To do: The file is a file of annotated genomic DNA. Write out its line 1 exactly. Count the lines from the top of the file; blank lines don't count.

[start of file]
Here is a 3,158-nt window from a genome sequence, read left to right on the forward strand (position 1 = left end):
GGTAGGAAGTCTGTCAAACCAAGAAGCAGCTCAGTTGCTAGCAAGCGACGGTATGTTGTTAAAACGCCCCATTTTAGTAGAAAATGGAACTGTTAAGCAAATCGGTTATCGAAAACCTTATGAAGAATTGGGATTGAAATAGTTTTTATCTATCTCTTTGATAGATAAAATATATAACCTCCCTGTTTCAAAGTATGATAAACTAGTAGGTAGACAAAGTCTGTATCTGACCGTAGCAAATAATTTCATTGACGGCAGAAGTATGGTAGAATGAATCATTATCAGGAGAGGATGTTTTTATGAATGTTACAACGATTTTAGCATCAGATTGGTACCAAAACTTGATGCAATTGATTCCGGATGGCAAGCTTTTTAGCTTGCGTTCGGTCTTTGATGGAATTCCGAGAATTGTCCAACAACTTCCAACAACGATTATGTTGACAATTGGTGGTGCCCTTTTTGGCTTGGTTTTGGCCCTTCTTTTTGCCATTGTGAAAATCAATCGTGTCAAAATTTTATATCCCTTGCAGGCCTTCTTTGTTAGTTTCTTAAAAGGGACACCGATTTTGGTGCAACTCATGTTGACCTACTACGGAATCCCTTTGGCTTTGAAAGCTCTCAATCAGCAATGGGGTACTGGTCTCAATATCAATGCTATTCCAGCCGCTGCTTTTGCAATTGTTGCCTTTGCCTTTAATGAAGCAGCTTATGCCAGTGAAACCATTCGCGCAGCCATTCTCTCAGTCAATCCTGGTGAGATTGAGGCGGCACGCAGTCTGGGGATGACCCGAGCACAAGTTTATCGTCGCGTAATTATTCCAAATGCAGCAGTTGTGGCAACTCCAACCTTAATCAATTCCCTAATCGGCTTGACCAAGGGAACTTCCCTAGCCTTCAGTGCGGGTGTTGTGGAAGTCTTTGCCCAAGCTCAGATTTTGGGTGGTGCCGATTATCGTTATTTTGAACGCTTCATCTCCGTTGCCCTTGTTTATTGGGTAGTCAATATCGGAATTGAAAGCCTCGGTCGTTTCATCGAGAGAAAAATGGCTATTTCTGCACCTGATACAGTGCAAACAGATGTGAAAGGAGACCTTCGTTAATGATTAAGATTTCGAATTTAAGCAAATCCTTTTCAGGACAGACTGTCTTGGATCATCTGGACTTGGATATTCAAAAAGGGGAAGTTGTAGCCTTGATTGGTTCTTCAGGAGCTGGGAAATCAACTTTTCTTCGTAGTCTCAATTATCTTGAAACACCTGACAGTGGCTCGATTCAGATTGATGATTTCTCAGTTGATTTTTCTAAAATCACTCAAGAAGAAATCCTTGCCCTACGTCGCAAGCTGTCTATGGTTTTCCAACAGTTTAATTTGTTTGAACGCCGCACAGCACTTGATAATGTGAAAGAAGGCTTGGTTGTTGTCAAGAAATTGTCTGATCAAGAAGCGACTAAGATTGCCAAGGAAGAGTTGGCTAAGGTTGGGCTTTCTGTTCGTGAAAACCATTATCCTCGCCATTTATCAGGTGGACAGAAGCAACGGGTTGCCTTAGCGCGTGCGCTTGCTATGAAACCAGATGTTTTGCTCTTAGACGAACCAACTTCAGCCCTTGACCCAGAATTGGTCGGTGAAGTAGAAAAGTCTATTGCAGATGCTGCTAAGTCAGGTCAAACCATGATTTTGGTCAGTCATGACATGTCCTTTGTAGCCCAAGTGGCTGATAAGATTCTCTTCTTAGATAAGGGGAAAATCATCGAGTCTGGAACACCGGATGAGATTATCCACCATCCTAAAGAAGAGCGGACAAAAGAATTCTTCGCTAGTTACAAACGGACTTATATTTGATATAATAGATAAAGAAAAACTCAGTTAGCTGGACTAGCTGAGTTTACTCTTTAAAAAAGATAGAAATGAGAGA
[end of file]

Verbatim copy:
Here is a 3,158-nt window from a genome sequence, read left to right on the forward strand (position 1 = left end):